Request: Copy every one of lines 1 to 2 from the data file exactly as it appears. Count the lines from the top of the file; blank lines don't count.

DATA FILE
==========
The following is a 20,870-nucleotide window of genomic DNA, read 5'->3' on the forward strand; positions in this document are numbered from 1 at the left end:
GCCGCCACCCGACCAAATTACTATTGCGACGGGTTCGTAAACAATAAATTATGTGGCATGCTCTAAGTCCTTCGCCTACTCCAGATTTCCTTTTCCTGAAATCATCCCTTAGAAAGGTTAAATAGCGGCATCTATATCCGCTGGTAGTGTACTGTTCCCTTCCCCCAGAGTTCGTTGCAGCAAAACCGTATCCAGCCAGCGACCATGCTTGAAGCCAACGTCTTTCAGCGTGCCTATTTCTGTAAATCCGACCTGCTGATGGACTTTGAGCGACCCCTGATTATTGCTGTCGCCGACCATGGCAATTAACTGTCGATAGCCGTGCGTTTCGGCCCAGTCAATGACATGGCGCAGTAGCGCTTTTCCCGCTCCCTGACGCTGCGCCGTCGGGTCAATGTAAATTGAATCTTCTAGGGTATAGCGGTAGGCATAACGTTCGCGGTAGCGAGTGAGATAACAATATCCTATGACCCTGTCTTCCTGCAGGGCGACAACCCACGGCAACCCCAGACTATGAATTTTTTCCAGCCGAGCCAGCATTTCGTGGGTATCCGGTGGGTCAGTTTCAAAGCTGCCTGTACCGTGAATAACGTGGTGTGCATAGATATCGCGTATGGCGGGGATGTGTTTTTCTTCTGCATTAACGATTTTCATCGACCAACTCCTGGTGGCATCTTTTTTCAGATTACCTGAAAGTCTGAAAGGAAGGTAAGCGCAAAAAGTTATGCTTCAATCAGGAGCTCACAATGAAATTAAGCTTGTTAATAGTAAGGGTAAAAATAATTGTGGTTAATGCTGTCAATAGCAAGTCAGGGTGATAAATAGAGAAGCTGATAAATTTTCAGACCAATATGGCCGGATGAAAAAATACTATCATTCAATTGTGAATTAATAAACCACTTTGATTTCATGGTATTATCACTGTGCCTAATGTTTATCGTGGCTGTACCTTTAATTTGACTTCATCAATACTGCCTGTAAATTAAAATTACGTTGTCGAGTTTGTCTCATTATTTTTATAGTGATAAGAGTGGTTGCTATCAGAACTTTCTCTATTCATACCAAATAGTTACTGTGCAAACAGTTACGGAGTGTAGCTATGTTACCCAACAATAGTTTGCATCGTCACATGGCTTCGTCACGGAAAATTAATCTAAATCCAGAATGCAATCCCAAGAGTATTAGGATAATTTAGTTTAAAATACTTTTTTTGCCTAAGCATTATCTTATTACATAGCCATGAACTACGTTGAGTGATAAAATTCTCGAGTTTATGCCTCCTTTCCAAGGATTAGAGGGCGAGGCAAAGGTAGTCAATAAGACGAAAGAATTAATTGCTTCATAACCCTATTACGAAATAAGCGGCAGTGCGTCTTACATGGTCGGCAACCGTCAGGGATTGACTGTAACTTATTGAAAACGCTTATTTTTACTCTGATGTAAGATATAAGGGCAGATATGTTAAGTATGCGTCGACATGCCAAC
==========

The following is a 20,870-nucleotide window of genomic DNA, read 5'->3' on the forward strand; positions in this document are numbered from 1 at the left end:
GCCGCCACCCGACCAAATTACTATTGCGACGGGTTCGTAAACAATAAATTATGTGGCATGCTCTAAGTCCTTCGCCTACTCCAGATTTCCTTTTCCTGAAATCATCCCTTAGAAAGGTTAAATAGCGGCATCTATATCCGCTGGTAGTGTACTGTTCCCTTCCCCCAGAGTTCGTTGCAGCAAAACCGTATCCAGCCAGCGACCATGCTTGAAGCCAACGTCTTTCAGCGTGCCTATTTCTGTAAATCCGACCTGCTGATGGACTTTGAGCGACCCCTGATTATTGCTGTCGCCGACCATGGCAATTAACTGTCGATAGCCGTGCGTTTCGGCCCAGTCAATGACATGGCGCAGTAGCGCTTTTCCCGCTCCCTGACGCTGCGCCGTCGGGTCAATGTAAATTGAATCTTCTAGGGTATAGCGGTAGGCATAACGTTCGCGGTAGCGAGTGAGATAACAATATCCTATGACCCTGTCTTCCTGCAGGGCGACAACCCACGGCAACCCCAGACTATGAATTTTTTCCAGCCGAGCCAGCATTTCGTGGGTATCCGGTGGGTCAGTTTCAAAGCTGCCTGTACCGTGAATAACGTGGTGTGCATAGATATCGCGTATGGCGGGGATGTGTTTTTCTTCTGCATTAACGATTTTCATCGACCAACTCCTGGTGGCATCTTTTTTCAGATTACCTGAAAGTCTGAAAGGAAGGTAAGCGCAAAAAGTTATGCTTCAATCAGGAGCTCACAATGAAATTAAGCTTGTTAATAGTAAGGGTAAAAATAATTGTGGTTAATGCTGTCAATAGCAAGTCAGGGTGATAAATAGAGAAGCTGATAAATTTTCAGACCAATATGGCCGGATGAAAAAATACTATCATTCAATTGTGAATTAATAAACCACTTTGATTTCATGGTATTATCACTGTGCCTAATGTTTATCGTGGCTGTACCTTTAATTTGACTTCATCAATACTGCCTGTAAATTAAAATTACGTTGTCGAGTTTGTCTCATTATTTTTATAGTGATAAGAGTGGTTGCTATCAGAACTTTCTCTATTCATACCAAATAGTTACTGTGCAAACAGTTACGGAGTGTAGCTATGTTACCCAACAATAGTTTGCATCGTCACATGGCTTCGTCACGGAAAATTAATCTAAATCCAGAATGCAATCCCAAGAGTATTAGGATAATTTAGTTTAAAATACTTTTTTTGCCTAAGCATTATCTTATTACATAGCCATGAACTACGTTGAGTGATAAAATTCTCGAGTTTATGCCTCCTTTCCAAGGATTAGAGGGCGAGGCAAAGGTAGTCAATAAGACGAAAGAATTAATTGCTTCATAACCCTATTACGAAATAAGCGGCAGTGCGTCTTACATGGTCGGCAACCGTCAGGGATTGACTGTAACTTATTGAAAACGCTTATTTTTACTCTGATGTAAGATATAAGGGCAGATATGTTAAGTATGCGTCGACATGCCAAC